I first logged on to the internet in 1995 via a BBS AKA Bulletin Board System. I’d been logging onto BBS networks for a couple of years prior. A BBS could be a hobby running on a single home PC or, if you could afford the extra phone lines, a small business venture. The host computers were linked to many others around the globe via the BBS software they ran and phone lines. There were three primary reasons to log into a BBS: file sharing, gaming and communication.
Sound familiar? Even now these are three of the primary reasons why people go online – at the heart of all these activities is the need for us to commune and share.
When browsers and ISPs made connecting and using the web more accessible for the majority of people, a lot of folks leapt online and spent hours and hours just being online. It was a new frontier and exploring it was addictive for many.
I noticed a learning curve that most newcomers to the web experienced. Initially they would spend a lot of time online and then over the course of months, that curve would slowly flatten out. For example, instead of being online virtual skiing, they would start to use the web to get ski reports and hit the hills for real.
In other words, the web went from being regarded as an experience to being thought of as an appliance. A very handy appliance which most people now use to add value to their everyday lives – this curve applies to what we term social media too.
The meteoric rise of social media has some wondering when the bubble will burst. That’s a fair question and it’s likely that at some point in the not too distant future that bubble will indeed burst or perhaps simply settle onto the grass and quietly pop. There will be a shake-out soon enough in the social marketing guru industry and social media networks too may come and go, but that won’t stop people from being social.
Networks such as Facebook didn’t create the need for humans to form communities and the internet didn’t manufacture that drive out of thin air either. This is something which is bred in the bone among us. The web and social media are simply tools which allow us to feed that desire to connect and commune.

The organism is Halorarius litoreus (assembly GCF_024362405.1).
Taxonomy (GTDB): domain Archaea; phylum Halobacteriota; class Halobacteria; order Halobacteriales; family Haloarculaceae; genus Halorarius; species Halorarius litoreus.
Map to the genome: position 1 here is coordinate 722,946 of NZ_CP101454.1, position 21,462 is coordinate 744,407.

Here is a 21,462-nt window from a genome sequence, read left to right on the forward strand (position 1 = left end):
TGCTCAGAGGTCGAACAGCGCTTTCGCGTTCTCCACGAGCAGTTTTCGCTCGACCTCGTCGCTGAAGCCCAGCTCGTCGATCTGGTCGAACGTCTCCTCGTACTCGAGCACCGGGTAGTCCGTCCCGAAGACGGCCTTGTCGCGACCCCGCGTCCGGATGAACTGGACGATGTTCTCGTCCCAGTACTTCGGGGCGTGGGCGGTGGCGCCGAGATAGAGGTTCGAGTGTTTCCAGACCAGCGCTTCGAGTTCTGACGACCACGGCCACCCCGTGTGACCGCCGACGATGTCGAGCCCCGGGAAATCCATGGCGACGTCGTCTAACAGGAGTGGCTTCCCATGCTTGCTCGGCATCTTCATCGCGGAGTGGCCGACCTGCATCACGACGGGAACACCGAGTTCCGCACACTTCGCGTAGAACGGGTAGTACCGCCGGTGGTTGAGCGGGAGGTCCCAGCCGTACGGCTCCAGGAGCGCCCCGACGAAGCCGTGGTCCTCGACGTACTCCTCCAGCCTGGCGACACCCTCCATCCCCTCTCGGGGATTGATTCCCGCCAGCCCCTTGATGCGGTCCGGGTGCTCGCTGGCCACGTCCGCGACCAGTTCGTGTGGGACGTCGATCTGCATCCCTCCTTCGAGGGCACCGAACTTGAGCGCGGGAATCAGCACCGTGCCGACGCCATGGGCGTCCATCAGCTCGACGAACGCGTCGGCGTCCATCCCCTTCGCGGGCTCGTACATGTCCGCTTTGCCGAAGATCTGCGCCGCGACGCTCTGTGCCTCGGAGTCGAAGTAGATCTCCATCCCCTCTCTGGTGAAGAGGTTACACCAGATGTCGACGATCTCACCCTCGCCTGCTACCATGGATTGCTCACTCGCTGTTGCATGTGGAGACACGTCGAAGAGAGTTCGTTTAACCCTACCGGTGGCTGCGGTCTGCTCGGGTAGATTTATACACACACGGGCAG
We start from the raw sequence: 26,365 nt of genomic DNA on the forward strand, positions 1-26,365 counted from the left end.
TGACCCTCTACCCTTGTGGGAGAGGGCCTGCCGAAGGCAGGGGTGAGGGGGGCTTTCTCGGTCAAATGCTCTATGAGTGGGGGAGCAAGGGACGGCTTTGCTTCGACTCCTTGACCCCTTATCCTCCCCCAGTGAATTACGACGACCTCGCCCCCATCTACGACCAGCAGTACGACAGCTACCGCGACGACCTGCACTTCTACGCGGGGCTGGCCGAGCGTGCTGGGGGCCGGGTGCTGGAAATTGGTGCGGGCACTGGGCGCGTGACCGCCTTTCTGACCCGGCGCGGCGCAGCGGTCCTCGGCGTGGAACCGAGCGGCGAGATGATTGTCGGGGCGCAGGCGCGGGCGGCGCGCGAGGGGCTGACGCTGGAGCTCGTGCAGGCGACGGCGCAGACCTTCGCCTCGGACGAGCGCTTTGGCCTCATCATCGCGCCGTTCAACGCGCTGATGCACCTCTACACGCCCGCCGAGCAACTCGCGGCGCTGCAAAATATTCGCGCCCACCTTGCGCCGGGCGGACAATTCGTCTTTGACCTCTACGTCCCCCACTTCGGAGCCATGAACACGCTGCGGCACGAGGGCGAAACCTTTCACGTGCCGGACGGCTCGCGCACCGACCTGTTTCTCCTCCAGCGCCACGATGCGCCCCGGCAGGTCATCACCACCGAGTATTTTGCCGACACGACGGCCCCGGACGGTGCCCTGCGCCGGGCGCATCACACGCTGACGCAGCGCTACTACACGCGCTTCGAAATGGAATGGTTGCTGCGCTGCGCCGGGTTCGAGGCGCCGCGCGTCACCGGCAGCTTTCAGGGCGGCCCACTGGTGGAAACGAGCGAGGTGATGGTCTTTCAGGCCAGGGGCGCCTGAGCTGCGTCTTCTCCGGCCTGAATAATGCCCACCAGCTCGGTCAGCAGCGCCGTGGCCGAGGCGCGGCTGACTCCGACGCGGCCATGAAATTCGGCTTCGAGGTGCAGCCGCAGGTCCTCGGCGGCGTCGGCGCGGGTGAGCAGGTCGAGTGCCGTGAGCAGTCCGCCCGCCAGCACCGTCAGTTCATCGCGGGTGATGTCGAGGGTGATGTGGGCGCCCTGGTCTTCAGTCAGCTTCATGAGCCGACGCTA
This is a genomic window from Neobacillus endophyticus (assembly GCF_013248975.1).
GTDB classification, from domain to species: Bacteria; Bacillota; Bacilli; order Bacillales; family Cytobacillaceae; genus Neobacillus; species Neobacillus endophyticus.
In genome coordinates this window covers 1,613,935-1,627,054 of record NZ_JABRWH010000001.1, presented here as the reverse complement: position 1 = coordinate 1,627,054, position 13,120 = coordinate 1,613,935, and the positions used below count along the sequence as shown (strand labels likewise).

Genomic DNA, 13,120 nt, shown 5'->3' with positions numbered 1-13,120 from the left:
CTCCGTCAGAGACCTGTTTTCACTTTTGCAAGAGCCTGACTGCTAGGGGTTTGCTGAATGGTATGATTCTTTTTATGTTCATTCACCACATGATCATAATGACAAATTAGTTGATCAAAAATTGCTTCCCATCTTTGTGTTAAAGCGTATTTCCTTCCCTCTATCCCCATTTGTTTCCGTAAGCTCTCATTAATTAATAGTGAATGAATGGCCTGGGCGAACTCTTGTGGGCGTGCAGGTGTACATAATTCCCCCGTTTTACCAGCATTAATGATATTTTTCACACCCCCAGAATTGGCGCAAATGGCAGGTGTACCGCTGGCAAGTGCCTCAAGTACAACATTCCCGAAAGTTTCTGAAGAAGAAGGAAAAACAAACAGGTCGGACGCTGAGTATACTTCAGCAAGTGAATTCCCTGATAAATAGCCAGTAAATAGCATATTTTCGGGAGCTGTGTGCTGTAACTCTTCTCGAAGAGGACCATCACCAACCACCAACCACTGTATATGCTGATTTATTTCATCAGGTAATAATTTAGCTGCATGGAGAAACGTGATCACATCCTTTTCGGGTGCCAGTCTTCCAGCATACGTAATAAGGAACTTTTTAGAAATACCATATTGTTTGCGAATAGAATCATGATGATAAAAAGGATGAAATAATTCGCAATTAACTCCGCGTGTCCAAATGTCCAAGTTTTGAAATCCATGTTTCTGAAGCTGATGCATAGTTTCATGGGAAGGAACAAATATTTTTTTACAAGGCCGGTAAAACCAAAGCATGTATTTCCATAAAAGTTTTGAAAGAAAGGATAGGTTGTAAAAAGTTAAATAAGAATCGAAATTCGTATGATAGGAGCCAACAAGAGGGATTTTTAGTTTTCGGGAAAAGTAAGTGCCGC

Assuming social media is a passing fad is dangerous because it was never new and trendy to begin with. The only things which may be new and trendy about social media (aside from the label) are the networks, services and companies trying to leverage it.
We label something primarily because that is the first step in controlling it. It’s good to keep in mind that while services such as Twitter and Facebook may accommodate the human need to socialize, they do not impel us to do so. We don’t need Facebook or Twitter to instill a yearning in us to connect and share with others.
The desire to label and then cram something new into a nice frame of reference “cubby hole” is a dangerous thing when what we are really talking about is a genie escaping out of the bottle. Now, that genie may have taken a good while to wriggle out, but it has and corporations would do well not to ignore it. Never before have we been so empowered to share and interact. Companies should recognize this, respect it and nurture it.
If social media has accomplished anything, I would hope that would be to bring home the message that companies have to start thinking socially. They must knock down silos, end internal territorial attitudes, enhance knowledge networking and increase accessibility for customers via multiple channels.
The quickest way to be accepted and appreciated in any community is to contribute to it. However you want to label social media, a primary focus for brands should be to enrich communities with relevant information which adds real value to people’s every day lives. To do that effectively, you have to listen to, interact and participate with the communities you want to reach.